While we are staying
in the house, its owner is away, in Ireland. So we are looking after the house itself, her garden, her cannabis plant and both the cats. They are longhairs, brother and sister, though resembling one other in little but name: to distinguish the two, we have called the tom Mimi Blanco
after his white coat and his sister, smaller and half his weight, Mimi Pequeña
. They get on better than other pairs I have known
, restricting themselves to an exchange of jabs every couple of days and other than that not quarrelling about food or territory. Blanco is the braver of the two, though he will not let himself be picked up: Pequeña will
pick up, light and small enough to fit comfortably in one hand, but will not visit the darker parts of the house on her own.
She will have to, soon. Cats hate changes in their environment. They do not want new people coming into the house, but once those people have arrived, they are made nervous if the people leave. They do not want the temperature to rise, and if it rises, mew and whine, complaining that you let it happen, wanting it changed back to what it was before. But after it has risen they will mew and whine if it begins to fall. They do not want the furniture to move, and least of all they want their feeding-place to change. But now the feeding-place, alas, must move, has moved, and the change has made them nervous.
We are away, back in England collecting my life
, until almost the end of the month, and the job of feeding and watering, both cannabis and cats, will pass to an elderly woman who lives across the street. Pequeña mostly lives on the first floor, where the people mostly live as well, the ground floor being to all intents and purposes a basement, a floorful of things apparently unused. But the old lady is not agile and to make it easier for her, the food bowl has to move from the first floor kitchen to a ground floor room adjoining the front door. We have moved it already, so that they are used to it before she comes. But although they know it is there and although they have mostly ceased to stand in the kitchen and make mewing, mimi
noises, Pequeña cannot get used to it yet. The bowl stands at the foot of the staircase, but although Blanco, with a little encouragement, will bound down the stairs, with more ease than he can bound up them, Pequeña needs to be carried, or she will not go.
It is on the furthest side of the room from the street, but there is still light, through the gaps around the edges of the door, and hence and outside which she knows nothing about. There is an inner courtyard, where both cats get light and air and room to run around, but they do not know the street except as a hidden world of noises: dogs and people and their cars. They may make of them, for all I know, what Plato's cave-dwellers made of the shadows on the wall, but while Blanco is sometimes at the door when we arrive, curious to find out whether how close reality is to his perception, Pequeña is afraid of the noises, or whatever she has made of them. She is afraid of the light around the door: she is also afraid of the dark, the quiet, unlit rooms on the other side of the staircase. When I first carried her down the steps to show her where the food was, she looked one way, towards the light, then the other, towards the dark, and finding neither brought her comfort, she struggled free and ran up the steps again, crying mimi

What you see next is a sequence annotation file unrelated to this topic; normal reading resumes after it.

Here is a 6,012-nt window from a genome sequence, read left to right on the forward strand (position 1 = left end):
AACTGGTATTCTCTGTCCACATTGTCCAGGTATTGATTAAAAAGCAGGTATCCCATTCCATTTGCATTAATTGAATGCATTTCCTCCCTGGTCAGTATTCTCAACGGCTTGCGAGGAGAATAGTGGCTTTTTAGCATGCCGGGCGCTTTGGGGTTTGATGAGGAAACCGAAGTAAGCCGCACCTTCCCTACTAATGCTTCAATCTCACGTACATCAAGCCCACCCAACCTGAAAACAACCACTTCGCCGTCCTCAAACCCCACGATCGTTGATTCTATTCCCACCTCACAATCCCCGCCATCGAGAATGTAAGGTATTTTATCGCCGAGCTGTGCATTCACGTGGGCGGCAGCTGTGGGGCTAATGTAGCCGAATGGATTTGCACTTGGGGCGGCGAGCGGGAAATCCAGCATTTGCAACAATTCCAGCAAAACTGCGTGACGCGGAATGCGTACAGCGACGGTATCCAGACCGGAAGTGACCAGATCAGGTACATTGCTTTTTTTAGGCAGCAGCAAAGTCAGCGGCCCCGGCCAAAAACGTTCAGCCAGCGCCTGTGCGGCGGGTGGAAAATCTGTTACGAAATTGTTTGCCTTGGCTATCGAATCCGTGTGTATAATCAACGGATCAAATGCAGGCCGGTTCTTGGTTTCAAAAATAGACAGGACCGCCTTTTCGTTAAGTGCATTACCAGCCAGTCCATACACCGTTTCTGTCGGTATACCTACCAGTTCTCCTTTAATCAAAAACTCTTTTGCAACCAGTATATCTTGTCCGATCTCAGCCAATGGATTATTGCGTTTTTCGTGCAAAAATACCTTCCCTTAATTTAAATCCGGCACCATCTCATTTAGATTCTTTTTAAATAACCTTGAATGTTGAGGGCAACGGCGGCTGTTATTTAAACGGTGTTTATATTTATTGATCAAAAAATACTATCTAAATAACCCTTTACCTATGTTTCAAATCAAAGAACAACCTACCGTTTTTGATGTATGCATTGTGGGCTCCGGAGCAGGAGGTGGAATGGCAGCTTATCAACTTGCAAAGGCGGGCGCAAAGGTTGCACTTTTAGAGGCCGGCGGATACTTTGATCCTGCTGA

as she went.
Between the light and the dark, the monster in the corner. The water tank is next to the front door. It hums, gurgles, roars, depending on what function of the sink or toilet has been carried out upstairs. Pequeña need not use her imagination to give this monster shape. It is there, menacing, crouching, watching her. She looks at the bowl - and looks straight back at the monster, unable to eat for fear that it will make her move while her head is busy with the food. Even if it falls silent, she glances at it constantly, unable to trust its silence, fearing that the monster will wake up.
But she will eat, now, sometimes, provided that I take her down myself and make sure the monster is kept quiet, no using the sink or bathroom before I carry her to the bowl. When she eats, she takes one mouthful and then looks to her left, like a swimmer breathing, checking that there are no noises, checking that the monster has moved. She eats, but nervously, quite likely losing as much energy in her nervousness as she accumulates in eating - and I must stay by her side while she is eating, being with her, making reassuring noises. But in a couple of days I shall be gone and she will be on her own, only her desire to eat preserving what remains of her much-dwindled courage, only her and the food and the monster in the corner, without me there stroking, waiting, standing by her, telling her that everything is going to be all right.